Policy rates unchanged

To avoid a prolonged economic slowdown and to help speed the recovery once the outbreak is contained, the Central Bank of Egypt (CBE) said in a press release on April 2 that it decided to “keep key policy rates unchanged” to achieve “the inflation target of nine percent (±3 percentage points) in 2020 Q4 and price stability over the medium term.”

“The Monetary Policy Committee (MPC) decided to keep the Central Bank of Egypt’s (CBE) overnight deposit rate, overnight lending rate, and the rate of the main operation unchanged at 9.25 percent, 10.25 percent, and 9.75 percent, respectively. The discount rate was also kept unchanged at 9.75 percent,” the CBE said in the release.

The central bank has continued to keep rates the same since that meeting, Egypt Today reported. Interest rate rises would be potentially problematic as external debt already exposes Egypt to “an important source of vulnerability – it will become much more onerous should interest rates rise, or the Egyptian Pound devalues further”, said the ARI in its research paper.  Yet most of the country’s debt is internal.

IMF emergency support

To try to improve matters and fill the FX hole, the Egyptian government approached the IMF again. In May the IMF’s executive board approved US$2.772bn in emergency support to enable Egypt to address the pandemic.

The country needed the IMF’s support to meet its balance of payments needs and prevent a blow to its macroeconomic stability. It is hoped that the funds will enable the country to alleviate its financing needs, as well as to support health, social protection, the most impacted economic sectors and vulnerable groups.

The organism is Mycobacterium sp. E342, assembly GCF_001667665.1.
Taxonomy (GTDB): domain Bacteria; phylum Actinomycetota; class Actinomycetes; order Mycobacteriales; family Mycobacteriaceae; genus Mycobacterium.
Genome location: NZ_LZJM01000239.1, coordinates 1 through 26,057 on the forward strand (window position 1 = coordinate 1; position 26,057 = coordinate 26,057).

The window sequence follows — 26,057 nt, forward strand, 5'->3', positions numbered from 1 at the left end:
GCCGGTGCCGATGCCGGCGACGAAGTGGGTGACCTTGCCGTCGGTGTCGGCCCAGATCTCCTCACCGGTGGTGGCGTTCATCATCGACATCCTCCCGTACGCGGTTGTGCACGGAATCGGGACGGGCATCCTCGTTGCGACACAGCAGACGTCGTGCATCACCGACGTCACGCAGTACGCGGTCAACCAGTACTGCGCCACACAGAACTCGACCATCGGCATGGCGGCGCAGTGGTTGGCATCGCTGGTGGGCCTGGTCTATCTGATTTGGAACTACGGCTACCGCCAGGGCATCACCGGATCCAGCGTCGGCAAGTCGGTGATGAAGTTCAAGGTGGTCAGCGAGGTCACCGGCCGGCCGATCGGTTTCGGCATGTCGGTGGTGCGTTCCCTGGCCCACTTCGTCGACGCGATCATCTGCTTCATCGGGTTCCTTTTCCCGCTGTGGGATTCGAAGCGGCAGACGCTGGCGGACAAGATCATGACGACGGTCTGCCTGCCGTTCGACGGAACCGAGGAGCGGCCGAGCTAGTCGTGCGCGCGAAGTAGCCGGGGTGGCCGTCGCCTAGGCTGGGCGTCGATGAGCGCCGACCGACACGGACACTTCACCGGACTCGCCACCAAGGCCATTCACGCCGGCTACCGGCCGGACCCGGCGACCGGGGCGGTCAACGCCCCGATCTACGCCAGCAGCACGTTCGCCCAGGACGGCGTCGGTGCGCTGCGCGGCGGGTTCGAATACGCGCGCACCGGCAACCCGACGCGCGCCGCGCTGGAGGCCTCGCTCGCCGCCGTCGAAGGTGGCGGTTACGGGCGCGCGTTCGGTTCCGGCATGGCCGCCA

Further to this, in August the Egyptian government made a request to the IMF for a 12 month standby arrangement as the country’s external accounts have come under pressure, caused by capital outflows as well as by the fall in tourism and remittances. Along with the emergency support, the arrangement is designed to mitigate the economic and social impact of the pandemic, to safeguard past achievements and to maintain macroeconomic stability.

Government response

To this end, the IMF said the Egyptian authorities have “responded with a broad package to scale up the health system’s capacity to the support the people and the economy” of Egypt. However, the ARI concludes that while the country may have “the reserves, international political and financial backing to overcome short-term bumps”, it has to do more to address in the medium term its serious fragility by changing course.

Change requires more market liberalisation, less military involvement in the country’s economy and to widen participation in political affairs while giving the private sector a more central role than it has in the Egyptian economy. Such reforms could prove positive by reducing social unrest, attracting foreign direct investment, bolstering its currency and filling its foreign exchange hole.